Freelancing is a career choice that many people dream of making. As more and more people seem prone to work for themselves, recent statistics show that 40% of Americans will be freelancers by 2020 and American freelancers supposedly will make $500 million in 2014 alone.
However, there is a right way and a wrong way of going about it. Or so says Paul Jarvis, reporting for OKDork. As Jarvis explains, most freelancers follow a four step process of developing and refining their skills, then building a website to showcase their talents, then using social media to promote themselves and then waiting for the work to roll in. Jarvis explains that this is all wrong:
“When it’s laid out like that, you can see the obvious flaws. And yet, this is how a lot of freelancers try to start working for themselves. They think that simply being good at what they do is enough to have clients knocking down their door”.
Luckily Paul Jarvis does not leave it at that, and instead he suggests what he considers to be an improved approach that is more likely to be effective. It starts out with what might traditionally be called “market research”.
Understanding the market
Jarvis calls it getting into the head of potential clients. Jarvis explains that this requires asking for advice from potential clients to best understand their needs and why they hire freelancers at all. Jarvis recommends asking these potential clients why they hire particular freelancers, how they find out about those freelancers, what problems led to them considering a freelancer in the first place, and how they expect the outcome to be following their interaction with a freelancer. It is suggested by Jarvis that a figure of between 5 or 10 people is a good baseline for really understanding the market. He explains that what you pitch and what gets people hired is likely to be two different things altogether, and understanding this clearly can mean the difference between getting work or not.
Paul Jarvis also recommends having a conversation with other freelancers. He proposes talking to freelancers in the same industry that you want to work in and asking them how they get their work. The suggested approach is to compliment them on their work and then ask them how they go about getting it. The implication is that flattery will get you everywhere. Simple and to the point questions about pricing or approach are more likely to get answers than long winded drawn out emails about the ins and outs of freelancing.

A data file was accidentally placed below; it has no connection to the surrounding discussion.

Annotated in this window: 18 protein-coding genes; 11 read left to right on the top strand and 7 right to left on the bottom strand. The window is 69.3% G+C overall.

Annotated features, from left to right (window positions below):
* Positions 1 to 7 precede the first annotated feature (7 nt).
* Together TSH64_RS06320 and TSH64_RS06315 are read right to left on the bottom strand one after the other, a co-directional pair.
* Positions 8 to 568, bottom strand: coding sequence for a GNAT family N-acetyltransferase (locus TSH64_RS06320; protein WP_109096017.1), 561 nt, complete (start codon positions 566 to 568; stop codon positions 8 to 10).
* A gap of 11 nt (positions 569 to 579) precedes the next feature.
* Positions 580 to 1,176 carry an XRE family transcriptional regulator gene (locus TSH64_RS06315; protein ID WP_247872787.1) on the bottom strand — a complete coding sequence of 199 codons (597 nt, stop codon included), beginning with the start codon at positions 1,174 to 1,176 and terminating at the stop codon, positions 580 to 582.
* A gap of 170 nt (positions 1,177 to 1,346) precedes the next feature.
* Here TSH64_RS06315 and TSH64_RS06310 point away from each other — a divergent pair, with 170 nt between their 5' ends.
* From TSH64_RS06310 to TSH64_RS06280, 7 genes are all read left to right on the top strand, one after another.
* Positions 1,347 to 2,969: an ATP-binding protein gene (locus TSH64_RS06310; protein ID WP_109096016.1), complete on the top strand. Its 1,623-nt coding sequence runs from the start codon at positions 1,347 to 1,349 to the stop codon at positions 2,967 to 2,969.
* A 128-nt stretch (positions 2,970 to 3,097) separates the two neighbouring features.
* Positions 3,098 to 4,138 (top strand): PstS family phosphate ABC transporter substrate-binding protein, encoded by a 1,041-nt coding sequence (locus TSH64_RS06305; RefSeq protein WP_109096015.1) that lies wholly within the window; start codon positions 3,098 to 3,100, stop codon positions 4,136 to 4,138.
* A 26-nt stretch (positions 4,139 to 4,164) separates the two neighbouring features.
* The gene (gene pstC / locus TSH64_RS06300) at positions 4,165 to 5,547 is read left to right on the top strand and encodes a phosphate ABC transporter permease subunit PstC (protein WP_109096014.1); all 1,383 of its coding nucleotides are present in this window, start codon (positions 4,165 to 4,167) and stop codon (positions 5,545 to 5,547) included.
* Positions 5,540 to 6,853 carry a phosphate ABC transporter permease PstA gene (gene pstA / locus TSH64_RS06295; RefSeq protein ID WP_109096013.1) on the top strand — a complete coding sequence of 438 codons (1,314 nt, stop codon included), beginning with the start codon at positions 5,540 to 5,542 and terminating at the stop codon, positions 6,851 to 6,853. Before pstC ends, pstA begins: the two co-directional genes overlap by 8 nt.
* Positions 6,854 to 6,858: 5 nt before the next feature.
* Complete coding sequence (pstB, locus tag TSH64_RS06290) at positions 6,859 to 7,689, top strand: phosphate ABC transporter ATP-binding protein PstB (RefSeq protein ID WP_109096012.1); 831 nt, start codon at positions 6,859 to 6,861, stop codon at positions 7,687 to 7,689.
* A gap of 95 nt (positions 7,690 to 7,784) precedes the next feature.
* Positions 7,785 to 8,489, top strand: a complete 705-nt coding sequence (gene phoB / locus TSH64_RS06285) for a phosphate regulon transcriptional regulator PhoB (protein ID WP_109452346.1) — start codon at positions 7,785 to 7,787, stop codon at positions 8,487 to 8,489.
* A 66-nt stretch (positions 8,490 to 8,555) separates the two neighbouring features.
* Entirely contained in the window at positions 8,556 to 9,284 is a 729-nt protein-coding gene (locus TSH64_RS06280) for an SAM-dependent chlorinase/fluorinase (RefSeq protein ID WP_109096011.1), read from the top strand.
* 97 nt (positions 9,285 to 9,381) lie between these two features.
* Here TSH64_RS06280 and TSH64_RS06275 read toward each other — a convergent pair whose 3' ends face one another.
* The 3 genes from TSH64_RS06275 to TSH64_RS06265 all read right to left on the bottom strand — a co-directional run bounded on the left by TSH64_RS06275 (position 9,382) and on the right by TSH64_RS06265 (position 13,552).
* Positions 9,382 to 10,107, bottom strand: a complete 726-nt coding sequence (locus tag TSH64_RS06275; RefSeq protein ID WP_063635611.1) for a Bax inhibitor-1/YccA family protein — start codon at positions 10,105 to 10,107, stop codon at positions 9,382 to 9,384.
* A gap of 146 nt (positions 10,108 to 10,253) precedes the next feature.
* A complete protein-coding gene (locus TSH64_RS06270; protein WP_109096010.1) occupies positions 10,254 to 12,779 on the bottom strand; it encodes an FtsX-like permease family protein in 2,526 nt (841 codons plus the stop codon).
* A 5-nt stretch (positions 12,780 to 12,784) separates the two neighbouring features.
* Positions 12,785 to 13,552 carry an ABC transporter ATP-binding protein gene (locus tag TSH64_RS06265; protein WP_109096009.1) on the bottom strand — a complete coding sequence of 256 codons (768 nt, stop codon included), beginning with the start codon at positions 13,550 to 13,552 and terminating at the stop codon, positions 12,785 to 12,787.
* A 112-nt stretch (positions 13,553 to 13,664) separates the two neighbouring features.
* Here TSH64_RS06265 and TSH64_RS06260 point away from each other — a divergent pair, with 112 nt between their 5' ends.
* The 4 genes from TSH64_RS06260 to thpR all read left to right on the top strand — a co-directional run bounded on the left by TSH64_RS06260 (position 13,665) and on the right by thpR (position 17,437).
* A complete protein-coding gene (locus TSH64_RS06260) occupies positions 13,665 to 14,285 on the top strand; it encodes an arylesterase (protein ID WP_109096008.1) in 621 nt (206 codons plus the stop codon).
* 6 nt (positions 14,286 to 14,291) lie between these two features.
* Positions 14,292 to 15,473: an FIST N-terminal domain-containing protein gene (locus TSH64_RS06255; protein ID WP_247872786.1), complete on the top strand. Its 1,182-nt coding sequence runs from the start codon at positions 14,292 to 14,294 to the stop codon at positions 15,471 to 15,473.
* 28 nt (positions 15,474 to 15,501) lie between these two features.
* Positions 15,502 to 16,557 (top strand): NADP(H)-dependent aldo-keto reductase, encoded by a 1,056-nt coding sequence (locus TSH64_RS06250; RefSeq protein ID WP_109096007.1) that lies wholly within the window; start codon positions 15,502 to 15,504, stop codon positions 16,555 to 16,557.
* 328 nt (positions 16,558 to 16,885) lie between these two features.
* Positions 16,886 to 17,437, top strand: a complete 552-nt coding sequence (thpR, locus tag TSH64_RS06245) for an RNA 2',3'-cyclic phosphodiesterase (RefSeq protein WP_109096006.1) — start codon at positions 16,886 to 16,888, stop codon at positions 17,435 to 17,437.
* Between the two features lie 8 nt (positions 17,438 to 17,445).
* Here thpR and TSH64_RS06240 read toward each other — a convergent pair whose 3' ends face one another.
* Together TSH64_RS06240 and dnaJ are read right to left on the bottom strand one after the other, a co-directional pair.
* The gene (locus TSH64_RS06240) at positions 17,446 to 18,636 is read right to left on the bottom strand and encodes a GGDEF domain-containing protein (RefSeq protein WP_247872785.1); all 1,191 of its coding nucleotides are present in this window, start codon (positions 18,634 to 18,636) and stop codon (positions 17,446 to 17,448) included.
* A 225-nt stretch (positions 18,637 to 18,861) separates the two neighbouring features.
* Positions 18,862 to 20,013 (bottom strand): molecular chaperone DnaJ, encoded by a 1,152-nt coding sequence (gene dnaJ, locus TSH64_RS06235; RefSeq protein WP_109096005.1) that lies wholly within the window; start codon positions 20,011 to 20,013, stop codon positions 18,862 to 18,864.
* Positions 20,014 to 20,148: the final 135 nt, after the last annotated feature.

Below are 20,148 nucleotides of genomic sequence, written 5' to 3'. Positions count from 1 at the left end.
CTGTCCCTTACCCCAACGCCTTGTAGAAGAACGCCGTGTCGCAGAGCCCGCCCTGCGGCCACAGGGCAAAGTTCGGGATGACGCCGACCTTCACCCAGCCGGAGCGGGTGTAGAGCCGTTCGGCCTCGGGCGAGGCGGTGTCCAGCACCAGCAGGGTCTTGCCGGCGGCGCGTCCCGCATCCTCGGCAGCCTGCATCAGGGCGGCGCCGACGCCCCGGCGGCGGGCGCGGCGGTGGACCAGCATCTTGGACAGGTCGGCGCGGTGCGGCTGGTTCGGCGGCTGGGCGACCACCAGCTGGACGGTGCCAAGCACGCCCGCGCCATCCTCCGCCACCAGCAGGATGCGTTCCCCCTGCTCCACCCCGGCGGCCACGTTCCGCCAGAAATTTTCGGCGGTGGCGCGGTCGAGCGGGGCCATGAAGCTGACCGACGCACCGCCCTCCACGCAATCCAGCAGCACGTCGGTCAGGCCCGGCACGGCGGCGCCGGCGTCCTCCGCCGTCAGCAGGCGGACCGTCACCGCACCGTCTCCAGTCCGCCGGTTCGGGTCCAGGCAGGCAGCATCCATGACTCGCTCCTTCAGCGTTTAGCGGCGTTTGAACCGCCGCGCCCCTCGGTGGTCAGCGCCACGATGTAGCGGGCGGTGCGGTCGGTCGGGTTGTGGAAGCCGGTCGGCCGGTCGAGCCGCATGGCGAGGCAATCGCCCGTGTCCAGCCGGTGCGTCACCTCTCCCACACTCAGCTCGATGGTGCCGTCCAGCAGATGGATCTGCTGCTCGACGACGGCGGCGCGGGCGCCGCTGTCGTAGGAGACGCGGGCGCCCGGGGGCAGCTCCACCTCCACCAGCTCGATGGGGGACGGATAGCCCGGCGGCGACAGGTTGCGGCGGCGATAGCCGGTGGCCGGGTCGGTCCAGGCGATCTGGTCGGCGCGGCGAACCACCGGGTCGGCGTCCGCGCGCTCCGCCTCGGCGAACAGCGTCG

A great tip given by Chris Lema is to get a mentor or a group of people that can help you and lead you.Seven tips for freelancers Intelligenthq
Getting new clients
Jarvis also provides some helpful tips to acquire new clients. One of them is only really suitable for web designers but could be adapted for use by other types of freelancers. The approach is to “Redesign a popular website” as well as outlining why the changes were made. As explained this could be adapted by other types of freelancers – for example, a writing freelancer could rewrite some web pages and explain why they have been changed in terms of improving search engine optimisation or quality of content, or whatever other changes are needed.
Use of job boards is also recommended by Paul Jarvis. Specifically he recommends the sites We Work Remotely, Authentic Jobs, Smashing Jobs, Elance, Krop and Fiverr. On these sites it is suggested by Jarvis that the best approach is to solve their issue rather than boast about your own abilities. Jarvis recommends starting with a low rate to get a reputation, and then putting up fees when you are busy with work. Another good option for work can be talking with existing contacts in your network, such as former colleagues or class mates from university or school. Offering them a “finders fee” can be a useful way to get leads into your business.
Paul Jarvis also recommends self promotion for finding work, in particular doing something like creating a blog, podcast or YouTube channel. All of these can be excellent ways to promote personal expertise through creating content that is useful and interesting for potential clients. Helping potential clients by dealing with some of their concerns by creating a blog can be a helpful way of demonstrating that you know what you are talking about, as well as offering SEO links back to your own website. Aside from this Jarvis also proposes finding a partner freelancer who works in a related field, to try and work on shared projects together. This can help to bring in work for both of you and so it can be a very effective strategy.
Paula Newton is a business writer, editor and management consultant with extensive experience writing and consulting for both start-ups and long established companies. She has ten years management and leadership experience gained at BSkyB in London and Viva Travel Guides in Quito, Ecuador, giving her a depth of insight into innovation in international business. With an MBA from the University of Hull and many years of experience running her own business consultancy, Paula’s background allows her to connect with a diverse range of clients, including cutting edge technology and web-based start-ups but also multinationals in need of assistance. Paula has played a defining role in shaping organizational strategy for a wide range of different organizations, including for-profit, NGOs and charities. Paula has also served on the Board of Directors for the South American Explorers Club in Quito, Ecuador.